By the mid-19th century, Melton was dominated by large-scale pastoral operations that were producing huge numbers of sheep for the expanding wool industry.
The majority of land in the Port Phillip area (which became Victoria in 1851) was owned by just four men: William John Turner Clarke, Simon Staughton and the Chirnside brothers, Andrew and Thomas. The squatters’ monopoly caused deep resentment and, eventually, changes to the laws relating to land ownership were passed. These vast pastoral runs started to be broken up, allowing smaller farming enterprises to emerge and diversifying the agricultural profile of the district.
The discovery of gold in Victoria was another major turning point in this period. From the early 1850s, thousands of people flooded towards the diggings in the hope of striking it rich. The demand for food and supplies on the goldfields encouraged the growth of local agricultural industries, including dairy products, vegetables, poultry and pigs. Farmers sold their produce to travellers on the road or transported it themselves to the goldfields.
Situated on the roadway between Melbourne and gold towns such as Ballarat, Bendigo and Castlemaine, Melton responded to the huge demand for sustenance and amenities for the thousands of men, women and children passing through. Wayside inns and hotels began to spring up along the road to accommodate travellers, as well as care for their livestock and wagons.
Beattys Road, which was first called Ballarat Road, was established in 1851 as a route to the Ballarat goldfields. The Rockbank Inn was constructed there, offering road-weary fortune-seekers a place of respite. Author, barrister and gold miner William Kelly visited the hotel in 1854 and was impressed by the resident talking magpie, who was reputed to provide a good imitation of ‘drunken diggers’. The Diggers Rest Hotel, built in 1854, was another wayside hotel constructed at Mount Alexander Road (now the Calder Highway).
The bluestone ruins of the original Rockbank Inn, stables and storerooms have been retained in a public park beside Kororoit Creek, and the Diggers Rest Hotel is now recognised by the City of Melton as a significant heritage site. The Golden Fleece and Mac’s Hotels are names retained from other popular nineteenth-century pubs that still trade successfully in Melton today, although neither operate in their original buildings.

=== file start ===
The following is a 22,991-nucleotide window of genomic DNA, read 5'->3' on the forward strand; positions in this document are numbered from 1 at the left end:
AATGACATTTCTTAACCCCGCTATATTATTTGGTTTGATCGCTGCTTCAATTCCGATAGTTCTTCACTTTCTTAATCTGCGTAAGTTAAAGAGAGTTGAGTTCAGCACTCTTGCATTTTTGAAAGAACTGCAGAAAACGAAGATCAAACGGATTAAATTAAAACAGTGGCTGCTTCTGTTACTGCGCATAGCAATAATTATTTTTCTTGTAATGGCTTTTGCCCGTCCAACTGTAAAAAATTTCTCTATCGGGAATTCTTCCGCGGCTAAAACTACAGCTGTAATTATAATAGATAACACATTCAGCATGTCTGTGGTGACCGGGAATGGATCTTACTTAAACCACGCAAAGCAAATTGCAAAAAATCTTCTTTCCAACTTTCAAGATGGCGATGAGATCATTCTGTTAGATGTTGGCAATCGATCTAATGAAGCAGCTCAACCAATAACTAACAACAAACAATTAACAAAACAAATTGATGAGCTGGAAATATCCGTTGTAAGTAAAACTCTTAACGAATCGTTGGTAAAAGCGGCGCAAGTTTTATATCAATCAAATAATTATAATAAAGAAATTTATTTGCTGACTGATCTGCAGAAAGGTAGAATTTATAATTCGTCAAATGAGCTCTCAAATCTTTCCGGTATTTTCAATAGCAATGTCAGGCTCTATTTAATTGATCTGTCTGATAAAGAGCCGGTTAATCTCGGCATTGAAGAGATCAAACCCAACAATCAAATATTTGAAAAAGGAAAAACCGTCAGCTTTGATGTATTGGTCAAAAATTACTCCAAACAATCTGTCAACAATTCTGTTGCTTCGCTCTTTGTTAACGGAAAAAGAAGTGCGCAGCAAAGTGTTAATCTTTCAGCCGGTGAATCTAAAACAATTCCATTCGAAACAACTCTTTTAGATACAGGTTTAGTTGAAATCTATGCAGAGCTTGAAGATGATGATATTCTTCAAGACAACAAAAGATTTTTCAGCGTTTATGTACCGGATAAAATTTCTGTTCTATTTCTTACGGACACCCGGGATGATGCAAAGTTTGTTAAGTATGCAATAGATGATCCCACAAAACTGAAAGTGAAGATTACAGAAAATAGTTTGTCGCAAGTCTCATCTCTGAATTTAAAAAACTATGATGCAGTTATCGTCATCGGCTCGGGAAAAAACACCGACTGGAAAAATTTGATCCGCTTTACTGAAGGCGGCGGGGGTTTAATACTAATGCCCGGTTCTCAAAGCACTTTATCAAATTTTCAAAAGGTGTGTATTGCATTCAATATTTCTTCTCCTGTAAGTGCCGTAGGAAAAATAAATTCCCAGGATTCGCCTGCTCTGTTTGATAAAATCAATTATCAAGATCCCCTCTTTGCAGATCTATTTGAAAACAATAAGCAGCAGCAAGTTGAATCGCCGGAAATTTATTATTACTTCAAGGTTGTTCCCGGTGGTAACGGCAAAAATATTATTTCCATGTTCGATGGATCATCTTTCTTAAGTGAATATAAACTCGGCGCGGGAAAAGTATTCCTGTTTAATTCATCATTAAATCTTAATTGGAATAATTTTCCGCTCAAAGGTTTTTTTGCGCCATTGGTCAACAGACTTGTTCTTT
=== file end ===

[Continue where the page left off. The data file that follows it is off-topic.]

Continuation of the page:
Melton has a long and celebrated history of horse breeding and training, with horses being a defining part of the district’s identity.
Read more about the history of horses in Melton
Horse races were first organised in the area by Rockbank farmer William Keating. Some of the first Melton Race Club meetings were held on the Exford Estate and other early races and sports meetings were held in the vicinity of the current-day Melton golf course.
Rockbank squatter and pioneer of the Victorian horse racing industry, William Cross Yuille, was one of the earliest importers of stud racehorses in the district. In 1878 he compiled the first Australian Stud Book, a record of breeding lines that helps to ensure the integrity of thoroughbred breeding to this day. Another major figure was Ernest Clarke, who established the Melton Stud in 1902. Clarke’s stallion, The Welkin, sired many winners, his most celebrated being the champion Gloaming who won 57 out of his 67 starts.
By the early 1960s, influential local breeders such as Ken Cox of Stockwell were making their mark on Australia’s thoroughbred industry. Other studs, too, were running successful businesses, and by 1985 the shire council had adopted the slogan ‘The Heart of Thoroughbred Country’.
Numerous trotting tracks were established on the flat plains of the district, with Melton becoming a centre for the harness racing industry. In 1988, Melton’s champion reinsman Gavin Lang won his 176th race of the season, claiming the national harness racing record for the most wins in a single season. The world-class harness racing facility Tabcorp Park was opened in Melton in 2009.
Any discussion of horses in the Melton district should include the vital transport and agricultural labour provided by draught horses in the early period of European settlement. Even today, these majestic animals remain a fixture in the area, such as at the Haylands Clydesdale Stud, a third generation Clydesdale breeder in Diggers Rest.
The municipality’s continuing influence in many facets of horse breeding and racing is a testament to the deep heritage and passion for horses that has been nurtured by the Melton community for more than 150 years.
Completed in 1859 using local sandstone quarried onsite, the Djerriwarrh Bridge is another reminder of the impact that the goldrush had on the landscape and the people of Melton. Before its construction, travellers made the dangerous crossing over the Djerriwarrh Creek at their peril. John Chandler recorded his experience of crossing with a dray in 1851:
… tied a rope to the back of the dray, and all hands hung on with all their might to keep the dray from overpowering the horse. We saw several carts that had come to grief, quite smashed at the bottom of the hill.
The bridge provided a safer crossing for travellers, at least until 1889 when the Melbourne to Ballarat railway line was established.
As the ready supply of alluvial gold in the area’s waterways began to dwindle by the mid-1850s, mining moved underground and the floods of travellers passing through began to decline. Melton, nevertheless, remained firmly on a path of growth and development.